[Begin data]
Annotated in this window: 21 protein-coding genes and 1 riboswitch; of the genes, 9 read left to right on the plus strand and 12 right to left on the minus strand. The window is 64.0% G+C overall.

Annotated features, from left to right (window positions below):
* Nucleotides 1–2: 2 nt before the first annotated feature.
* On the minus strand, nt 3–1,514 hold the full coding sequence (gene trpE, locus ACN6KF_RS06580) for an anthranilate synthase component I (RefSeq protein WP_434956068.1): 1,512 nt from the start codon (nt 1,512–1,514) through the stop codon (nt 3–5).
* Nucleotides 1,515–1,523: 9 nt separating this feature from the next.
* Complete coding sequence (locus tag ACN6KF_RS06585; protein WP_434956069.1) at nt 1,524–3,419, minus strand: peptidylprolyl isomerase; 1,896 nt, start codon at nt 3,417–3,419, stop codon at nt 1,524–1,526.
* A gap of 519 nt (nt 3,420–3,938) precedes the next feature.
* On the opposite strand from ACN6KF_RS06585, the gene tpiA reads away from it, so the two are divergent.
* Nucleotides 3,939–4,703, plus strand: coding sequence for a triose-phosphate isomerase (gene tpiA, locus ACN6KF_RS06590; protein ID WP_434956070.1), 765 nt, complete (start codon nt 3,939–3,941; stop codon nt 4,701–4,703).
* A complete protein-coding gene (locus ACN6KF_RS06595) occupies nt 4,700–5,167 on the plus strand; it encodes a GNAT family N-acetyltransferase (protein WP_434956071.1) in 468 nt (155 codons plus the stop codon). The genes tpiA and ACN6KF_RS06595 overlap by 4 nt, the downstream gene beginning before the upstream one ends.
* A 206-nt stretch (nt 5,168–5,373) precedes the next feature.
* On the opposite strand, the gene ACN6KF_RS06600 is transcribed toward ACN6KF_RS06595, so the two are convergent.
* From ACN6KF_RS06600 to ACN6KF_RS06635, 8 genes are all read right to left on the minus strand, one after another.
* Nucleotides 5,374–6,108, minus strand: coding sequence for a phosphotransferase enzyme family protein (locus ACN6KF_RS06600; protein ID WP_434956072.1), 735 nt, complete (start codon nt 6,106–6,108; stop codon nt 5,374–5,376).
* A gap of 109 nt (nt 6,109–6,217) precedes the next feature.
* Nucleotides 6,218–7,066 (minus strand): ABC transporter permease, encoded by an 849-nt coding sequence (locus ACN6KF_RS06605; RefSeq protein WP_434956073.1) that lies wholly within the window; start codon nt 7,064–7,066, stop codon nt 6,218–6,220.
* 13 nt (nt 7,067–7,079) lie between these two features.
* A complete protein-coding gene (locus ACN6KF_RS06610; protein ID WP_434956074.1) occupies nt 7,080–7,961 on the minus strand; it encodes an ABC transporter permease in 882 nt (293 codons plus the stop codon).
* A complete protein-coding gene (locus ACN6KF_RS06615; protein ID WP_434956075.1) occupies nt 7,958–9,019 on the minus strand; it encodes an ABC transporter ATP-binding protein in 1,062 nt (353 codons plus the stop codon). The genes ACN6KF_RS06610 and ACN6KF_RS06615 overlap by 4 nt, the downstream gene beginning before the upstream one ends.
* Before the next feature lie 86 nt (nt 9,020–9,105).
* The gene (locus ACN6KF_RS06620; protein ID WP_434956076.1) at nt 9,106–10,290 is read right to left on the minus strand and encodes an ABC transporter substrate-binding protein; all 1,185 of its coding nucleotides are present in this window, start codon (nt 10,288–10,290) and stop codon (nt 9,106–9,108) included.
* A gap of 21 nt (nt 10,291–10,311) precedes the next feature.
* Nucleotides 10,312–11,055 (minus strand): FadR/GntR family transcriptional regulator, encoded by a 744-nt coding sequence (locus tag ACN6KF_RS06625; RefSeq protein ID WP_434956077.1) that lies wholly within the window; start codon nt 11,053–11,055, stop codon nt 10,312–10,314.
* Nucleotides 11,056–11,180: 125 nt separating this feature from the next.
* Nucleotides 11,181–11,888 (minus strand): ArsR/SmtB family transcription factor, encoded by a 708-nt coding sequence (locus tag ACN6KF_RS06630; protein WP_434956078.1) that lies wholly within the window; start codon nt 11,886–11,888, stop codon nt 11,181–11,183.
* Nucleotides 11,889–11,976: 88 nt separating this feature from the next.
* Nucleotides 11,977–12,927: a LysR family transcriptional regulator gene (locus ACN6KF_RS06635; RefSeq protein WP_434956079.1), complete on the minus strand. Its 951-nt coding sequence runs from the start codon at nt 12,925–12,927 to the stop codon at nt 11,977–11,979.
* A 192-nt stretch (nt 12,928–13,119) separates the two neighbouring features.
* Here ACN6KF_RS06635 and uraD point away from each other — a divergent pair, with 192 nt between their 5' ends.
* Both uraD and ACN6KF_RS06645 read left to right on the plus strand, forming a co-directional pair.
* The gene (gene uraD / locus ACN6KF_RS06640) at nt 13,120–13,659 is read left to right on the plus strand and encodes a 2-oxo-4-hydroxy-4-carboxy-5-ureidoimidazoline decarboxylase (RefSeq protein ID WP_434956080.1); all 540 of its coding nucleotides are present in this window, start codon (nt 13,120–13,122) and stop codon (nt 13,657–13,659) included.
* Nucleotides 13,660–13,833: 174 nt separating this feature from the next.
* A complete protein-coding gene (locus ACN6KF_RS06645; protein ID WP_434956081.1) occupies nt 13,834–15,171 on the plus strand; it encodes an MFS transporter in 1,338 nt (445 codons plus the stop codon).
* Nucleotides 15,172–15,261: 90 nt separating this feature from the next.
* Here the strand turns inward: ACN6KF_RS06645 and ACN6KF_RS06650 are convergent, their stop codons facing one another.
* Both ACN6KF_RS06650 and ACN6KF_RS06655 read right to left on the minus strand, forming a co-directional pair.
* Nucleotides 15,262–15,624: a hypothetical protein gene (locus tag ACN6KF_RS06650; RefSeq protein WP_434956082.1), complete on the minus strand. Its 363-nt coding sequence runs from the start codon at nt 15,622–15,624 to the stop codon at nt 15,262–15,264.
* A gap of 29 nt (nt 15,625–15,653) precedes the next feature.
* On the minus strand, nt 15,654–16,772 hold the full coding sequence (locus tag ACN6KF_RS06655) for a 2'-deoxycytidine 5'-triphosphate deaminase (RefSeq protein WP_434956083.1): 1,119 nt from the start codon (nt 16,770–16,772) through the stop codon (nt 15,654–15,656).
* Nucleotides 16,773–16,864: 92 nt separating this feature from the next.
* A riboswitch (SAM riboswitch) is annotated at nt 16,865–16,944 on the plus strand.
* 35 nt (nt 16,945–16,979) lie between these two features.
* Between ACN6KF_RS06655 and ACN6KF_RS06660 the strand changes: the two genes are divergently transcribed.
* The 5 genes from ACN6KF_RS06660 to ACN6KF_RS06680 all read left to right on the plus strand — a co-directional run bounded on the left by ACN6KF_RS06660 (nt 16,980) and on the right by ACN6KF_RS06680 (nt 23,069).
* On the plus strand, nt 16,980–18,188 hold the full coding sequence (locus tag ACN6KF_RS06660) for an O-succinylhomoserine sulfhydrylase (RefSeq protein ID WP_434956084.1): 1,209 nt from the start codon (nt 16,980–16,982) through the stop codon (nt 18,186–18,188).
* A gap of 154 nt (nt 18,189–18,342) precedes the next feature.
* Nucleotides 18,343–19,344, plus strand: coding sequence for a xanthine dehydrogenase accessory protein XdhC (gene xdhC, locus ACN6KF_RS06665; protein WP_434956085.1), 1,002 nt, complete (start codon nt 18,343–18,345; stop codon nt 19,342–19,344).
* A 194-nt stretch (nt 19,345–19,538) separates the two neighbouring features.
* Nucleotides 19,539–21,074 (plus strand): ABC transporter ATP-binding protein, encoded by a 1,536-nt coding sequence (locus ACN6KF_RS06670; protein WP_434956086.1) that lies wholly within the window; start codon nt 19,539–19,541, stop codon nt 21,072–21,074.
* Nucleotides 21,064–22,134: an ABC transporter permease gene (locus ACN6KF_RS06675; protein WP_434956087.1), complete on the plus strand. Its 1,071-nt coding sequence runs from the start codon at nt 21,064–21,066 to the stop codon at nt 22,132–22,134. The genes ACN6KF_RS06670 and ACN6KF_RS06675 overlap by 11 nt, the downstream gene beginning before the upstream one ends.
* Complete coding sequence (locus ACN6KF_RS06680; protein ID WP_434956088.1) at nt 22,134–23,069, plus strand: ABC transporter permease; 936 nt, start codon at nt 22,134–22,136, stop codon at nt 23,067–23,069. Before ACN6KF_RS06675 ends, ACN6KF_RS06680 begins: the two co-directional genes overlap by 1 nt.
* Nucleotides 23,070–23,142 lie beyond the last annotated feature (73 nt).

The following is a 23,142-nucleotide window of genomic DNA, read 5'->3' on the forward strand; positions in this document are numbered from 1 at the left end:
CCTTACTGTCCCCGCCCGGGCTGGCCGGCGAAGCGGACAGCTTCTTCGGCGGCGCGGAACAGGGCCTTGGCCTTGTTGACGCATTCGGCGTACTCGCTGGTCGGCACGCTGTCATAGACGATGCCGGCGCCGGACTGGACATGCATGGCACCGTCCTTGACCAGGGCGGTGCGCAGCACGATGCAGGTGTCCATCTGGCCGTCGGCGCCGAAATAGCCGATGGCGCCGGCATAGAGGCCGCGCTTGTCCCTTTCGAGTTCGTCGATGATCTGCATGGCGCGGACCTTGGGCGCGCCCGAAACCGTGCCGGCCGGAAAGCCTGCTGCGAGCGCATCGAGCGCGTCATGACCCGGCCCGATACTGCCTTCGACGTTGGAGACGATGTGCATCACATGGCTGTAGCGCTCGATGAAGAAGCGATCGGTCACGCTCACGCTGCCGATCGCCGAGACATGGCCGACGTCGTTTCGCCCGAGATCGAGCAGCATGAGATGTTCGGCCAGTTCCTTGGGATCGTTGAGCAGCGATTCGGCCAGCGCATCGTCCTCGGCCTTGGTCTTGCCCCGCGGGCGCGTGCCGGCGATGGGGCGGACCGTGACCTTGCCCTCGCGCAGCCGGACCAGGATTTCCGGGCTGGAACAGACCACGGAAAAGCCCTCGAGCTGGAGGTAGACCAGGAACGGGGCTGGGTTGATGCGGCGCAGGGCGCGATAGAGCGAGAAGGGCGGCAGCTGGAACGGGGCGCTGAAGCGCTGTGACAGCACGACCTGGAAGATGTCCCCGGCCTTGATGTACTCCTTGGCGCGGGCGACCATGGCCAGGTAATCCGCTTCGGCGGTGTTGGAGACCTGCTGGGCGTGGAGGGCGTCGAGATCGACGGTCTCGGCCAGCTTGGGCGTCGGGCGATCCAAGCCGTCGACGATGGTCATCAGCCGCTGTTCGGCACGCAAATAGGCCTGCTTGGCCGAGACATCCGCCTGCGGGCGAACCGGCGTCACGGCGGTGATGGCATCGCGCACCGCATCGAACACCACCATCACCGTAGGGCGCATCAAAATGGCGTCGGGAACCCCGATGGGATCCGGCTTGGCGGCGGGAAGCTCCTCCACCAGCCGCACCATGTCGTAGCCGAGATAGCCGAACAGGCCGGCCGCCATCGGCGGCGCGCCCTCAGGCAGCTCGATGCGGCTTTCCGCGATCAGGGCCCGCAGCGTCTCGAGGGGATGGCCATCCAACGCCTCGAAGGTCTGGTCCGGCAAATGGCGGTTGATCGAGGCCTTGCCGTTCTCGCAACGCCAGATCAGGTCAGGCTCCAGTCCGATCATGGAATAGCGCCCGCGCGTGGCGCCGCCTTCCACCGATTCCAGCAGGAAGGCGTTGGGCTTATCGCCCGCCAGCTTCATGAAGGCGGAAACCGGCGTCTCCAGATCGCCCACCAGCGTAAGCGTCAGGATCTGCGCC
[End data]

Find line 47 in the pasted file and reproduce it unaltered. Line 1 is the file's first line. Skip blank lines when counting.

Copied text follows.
* Nucleotides 18,343–19,344, plus strand: coding sequence for a xanthine dehydrogenase accessory protein XdhC (gene xdhC, locus ACN6KF_RS06665; protein WP_434956085.1), 1,002 nt, complete (start codon nt 18,343–18,345; stop codon nt 19,342–19,344).